Published: 20:37, 20 October 2020
| Updated: 20:46, 20 October 2020
A friendly young deer found roaming streets and gardens leading to concerns for its safety - has been rescued.
The animal has been spotted wandering around Rainham since the weekend with many concerned about it having "no survival skills".
After a false alarm to recover the animal and bring it to a nearby animal sanctuary last night, the deer was spotted again at about 5pm today and has now been taken to a nearby animal sanctuary.
The tame creature was seen coming up close to people and walking in the middle of the roads after it was first seen on Friday.
Animal lovers were growing increasingly worried it would get hurt but it is now under the care of the Happy Pants Ranch near Sittingbourne.
Residents around the Marshall Road area of the town urged neighbours and people passing by to keep an eye out for the young buck.
Members of the Bredhurst Woodland Action Group put out a call for the animal which they said demonstrated it "clearly has no survival skills".
It was seen out of its natural habitat and dangerously close to the busy A2.
The deer was initially a source of entertainment with walkers getting up close to the animal after he was first seen in Bredhurst Woods before the weekend.
But concerns grew after he was later seen in Marshall Road – three miles away – and he was even spotted in a resident's garden on Monday.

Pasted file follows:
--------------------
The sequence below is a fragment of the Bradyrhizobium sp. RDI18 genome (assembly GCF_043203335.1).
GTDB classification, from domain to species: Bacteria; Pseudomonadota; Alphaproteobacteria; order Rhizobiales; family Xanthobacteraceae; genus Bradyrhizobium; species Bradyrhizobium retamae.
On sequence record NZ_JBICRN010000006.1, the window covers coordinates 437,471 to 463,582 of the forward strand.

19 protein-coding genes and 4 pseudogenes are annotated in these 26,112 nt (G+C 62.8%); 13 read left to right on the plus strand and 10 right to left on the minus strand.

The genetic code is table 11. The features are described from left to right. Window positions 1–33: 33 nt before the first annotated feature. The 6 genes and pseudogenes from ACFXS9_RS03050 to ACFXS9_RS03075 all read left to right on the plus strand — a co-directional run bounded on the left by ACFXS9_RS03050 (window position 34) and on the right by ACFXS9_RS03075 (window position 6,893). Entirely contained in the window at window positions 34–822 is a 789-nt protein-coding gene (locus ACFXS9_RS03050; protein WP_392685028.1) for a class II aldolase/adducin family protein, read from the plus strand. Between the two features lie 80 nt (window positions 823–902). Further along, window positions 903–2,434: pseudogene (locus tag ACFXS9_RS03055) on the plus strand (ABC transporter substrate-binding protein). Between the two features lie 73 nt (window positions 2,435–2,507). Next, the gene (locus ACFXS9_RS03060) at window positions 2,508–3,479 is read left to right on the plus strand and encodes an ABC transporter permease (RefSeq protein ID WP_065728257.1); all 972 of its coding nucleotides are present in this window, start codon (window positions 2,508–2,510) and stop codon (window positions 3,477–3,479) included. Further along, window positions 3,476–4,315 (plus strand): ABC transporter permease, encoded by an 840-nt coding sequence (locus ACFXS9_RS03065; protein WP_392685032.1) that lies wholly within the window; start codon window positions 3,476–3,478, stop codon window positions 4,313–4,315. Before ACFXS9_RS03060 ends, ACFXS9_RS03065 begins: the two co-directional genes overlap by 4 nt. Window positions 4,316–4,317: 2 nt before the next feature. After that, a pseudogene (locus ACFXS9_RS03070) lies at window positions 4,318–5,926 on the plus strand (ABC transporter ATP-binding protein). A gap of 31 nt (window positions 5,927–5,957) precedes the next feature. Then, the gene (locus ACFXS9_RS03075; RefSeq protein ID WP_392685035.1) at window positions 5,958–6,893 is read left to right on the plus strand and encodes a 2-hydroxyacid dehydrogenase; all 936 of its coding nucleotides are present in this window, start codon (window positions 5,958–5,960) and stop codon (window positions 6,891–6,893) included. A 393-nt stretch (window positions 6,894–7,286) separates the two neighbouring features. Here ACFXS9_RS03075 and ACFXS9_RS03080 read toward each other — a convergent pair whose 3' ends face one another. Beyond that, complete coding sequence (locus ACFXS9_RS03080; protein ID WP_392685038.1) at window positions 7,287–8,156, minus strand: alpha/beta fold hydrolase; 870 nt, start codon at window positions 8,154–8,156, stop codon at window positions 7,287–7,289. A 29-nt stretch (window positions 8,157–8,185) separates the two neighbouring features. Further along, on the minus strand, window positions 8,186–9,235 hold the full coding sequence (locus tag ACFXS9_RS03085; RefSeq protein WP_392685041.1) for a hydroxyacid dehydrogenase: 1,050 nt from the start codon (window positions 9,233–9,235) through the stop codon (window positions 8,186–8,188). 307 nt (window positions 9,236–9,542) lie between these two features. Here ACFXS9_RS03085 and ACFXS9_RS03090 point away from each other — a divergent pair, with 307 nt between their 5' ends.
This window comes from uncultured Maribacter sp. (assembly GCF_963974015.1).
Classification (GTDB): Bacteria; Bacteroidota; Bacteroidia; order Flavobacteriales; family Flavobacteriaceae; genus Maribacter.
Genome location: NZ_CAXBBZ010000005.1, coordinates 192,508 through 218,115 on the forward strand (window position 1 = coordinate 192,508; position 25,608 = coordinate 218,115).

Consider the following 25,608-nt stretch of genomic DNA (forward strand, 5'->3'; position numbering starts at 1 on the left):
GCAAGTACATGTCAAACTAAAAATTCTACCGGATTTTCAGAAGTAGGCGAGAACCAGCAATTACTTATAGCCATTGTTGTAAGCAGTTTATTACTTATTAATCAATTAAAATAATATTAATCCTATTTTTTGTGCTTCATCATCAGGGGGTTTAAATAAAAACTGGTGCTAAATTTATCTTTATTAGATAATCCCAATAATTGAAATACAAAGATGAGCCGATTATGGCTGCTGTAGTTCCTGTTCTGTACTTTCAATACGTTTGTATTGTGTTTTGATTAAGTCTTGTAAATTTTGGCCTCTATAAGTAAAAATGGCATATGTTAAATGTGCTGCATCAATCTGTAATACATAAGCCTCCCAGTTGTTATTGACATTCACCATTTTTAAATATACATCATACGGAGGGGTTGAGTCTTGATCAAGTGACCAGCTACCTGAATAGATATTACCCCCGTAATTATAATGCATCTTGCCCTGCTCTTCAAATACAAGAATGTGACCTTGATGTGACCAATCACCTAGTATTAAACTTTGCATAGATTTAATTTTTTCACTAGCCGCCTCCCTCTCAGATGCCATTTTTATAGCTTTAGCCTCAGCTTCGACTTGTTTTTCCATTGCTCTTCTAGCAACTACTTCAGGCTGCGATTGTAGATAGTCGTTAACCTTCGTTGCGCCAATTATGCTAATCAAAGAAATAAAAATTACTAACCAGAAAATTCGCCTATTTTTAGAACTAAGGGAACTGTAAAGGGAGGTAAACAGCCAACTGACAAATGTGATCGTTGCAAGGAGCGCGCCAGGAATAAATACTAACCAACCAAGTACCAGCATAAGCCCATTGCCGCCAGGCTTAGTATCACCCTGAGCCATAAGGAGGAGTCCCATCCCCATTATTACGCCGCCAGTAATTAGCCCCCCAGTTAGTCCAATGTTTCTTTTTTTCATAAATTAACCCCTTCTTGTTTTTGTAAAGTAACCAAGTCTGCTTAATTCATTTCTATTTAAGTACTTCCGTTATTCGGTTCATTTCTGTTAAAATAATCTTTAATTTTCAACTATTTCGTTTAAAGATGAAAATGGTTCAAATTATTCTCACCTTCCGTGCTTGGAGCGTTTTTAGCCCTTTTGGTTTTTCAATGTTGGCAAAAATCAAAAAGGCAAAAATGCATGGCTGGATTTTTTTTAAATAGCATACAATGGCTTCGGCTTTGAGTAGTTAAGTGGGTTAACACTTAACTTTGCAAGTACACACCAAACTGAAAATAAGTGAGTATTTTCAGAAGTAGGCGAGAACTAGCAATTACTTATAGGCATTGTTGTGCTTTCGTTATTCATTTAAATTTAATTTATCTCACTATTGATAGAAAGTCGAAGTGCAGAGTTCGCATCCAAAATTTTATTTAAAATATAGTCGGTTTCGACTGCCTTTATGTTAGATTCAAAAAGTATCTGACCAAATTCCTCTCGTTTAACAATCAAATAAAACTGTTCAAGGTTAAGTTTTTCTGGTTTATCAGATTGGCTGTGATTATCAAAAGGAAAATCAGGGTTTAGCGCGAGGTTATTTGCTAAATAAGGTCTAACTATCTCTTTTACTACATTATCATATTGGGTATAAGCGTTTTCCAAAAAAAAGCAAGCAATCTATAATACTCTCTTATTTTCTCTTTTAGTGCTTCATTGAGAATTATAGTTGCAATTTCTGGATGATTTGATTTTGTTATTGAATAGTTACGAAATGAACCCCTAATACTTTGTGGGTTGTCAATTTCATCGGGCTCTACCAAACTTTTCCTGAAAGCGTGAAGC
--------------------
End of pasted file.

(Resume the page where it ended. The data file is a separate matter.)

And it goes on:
Chairman of Bredhurst Woodland Action Group, Vanessa Jones, said: "When it was in the woods, as it's a wild animal, we would leave it be.
"People were then saying it was quite tame and coming up to them, which raised concerns, but it was in its natural environment, so we left it alone.
'People were then saying it was quite tame and coming up to them, which raised concerns...'
"If it's in a rural location, leave it alone – but if it's on the edge of a busy road, for the animal's own safety and for motorists' safety, it needs to be taken somewhere."
The group started working with Amey James, founder of Happy Pants, to attempt to recover the deer using her horsebox so it could be looked after.
Amey received a call on Monday night from police after someone reported it had been cornered in a garden but by the time she arrived it had escaped into woodland nearby.
"It was a concern to harming itself or a human through a road traffic accident and seemed unusually friendly," Amey said. "It was thought best to try just get it to somewhere safe, ie the ranch, where it could be further assessed.
"The deer is now safe and sound at the sanctuary, while we work out the best plan for its future. Thank you to everyone involved in getting it to safety."